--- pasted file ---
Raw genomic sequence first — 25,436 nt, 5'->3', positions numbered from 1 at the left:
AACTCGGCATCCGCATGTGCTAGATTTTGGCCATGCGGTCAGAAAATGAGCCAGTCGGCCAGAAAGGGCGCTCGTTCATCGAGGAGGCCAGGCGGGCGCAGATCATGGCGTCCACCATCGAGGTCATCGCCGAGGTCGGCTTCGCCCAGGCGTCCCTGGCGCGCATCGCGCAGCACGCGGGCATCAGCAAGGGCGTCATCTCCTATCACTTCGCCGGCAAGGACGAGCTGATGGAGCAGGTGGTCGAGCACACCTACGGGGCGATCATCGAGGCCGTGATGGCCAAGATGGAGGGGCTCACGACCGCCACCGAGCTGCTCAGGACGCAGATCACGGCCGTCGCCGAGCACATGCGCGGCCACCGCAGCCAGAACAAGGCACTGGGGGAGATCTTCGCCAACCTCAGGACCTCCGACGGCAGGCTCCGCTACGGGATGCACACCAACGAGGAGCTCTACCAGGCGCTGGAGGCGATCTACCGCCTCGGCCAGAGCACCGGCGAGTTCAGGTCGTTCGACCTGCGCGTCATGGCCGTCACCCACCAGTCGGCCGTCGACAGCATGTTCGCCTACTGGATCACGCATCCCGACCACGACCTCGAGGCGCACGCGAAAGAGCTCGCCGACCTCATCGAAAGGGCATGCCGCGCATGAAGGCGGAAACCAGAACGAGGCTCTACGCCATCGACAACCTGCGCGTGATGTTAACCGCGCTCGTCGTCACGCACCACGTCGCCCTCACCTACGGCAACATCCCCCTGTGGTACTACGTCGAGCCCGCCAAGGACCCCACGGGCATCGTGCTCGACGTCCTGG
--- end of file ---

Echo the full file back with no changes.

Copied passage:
Raw genomic sequence first — 25,436 nt, 5'->3', positions numbered from 1 at the left:
AACTCGGCATCCGCATGTGCTAGATTTTGGCCATGCGGTCAGAAAATGAGCCAGTCGGCCAGAAAGGGCGCTCGTTCATCGAGGAGGCCAGGCGGGCGCAGATCATGGCGTCCACCATCGAGGTCATCGCCGAGGTCGGCTTCGCCCAGGCGTCCCTGGCGCGCATCGCGCAGCACGCGGGCATCAGCAAGGGCGTCATCTCCTATCACTTCGCCGGCAAGGACGAGCTGATGGAGCAGGTGGTCGAGCACACCTACGGGGCGATCATCGAGGCCGTGATGGCCAAGATGGAGGGGCTCACGACCGCCACCGAGCTGCTCAGGACGCAGATCACGGCCGTCGCCGAGCACATGCGCGGCCACCGCAGCCAGAACAAGGCACTGGGGGAGATCTTCGCCAACCTCAGGACCTCCGACGGCAGGCTCCGCTACGGGATGCACACCAACGAGGAGCTCTACCAGGCGCTGGAGGCGATCTACCGCCTCGGCCAGAGCACCGGCGAGTTCAGGTCGTTCGACCTGCGCGTCATGGCCGTCACCCACCAGTCGGCCGTCGACAGCATGTTCGCCTACTGGATCACGCATCCCGACCACGACCTCGAGGCGCACGCGAAAGAGCTCGCCGACCTCATCGAAAGGGCATGCCGCGCATGAAGGCGGAAACCAGAACGAGGCTCTACGCCATCGACAACCTGCGCGTGATGTTAACCGCGCTCGTCGTCACGCACCACGTCGCCCTCACCTACGGCAACATCCCCCTGTGGTACTACGTCGAGCCCGCCAAGGACCCCACGGGCATCGTGCTCGACGTCCTGG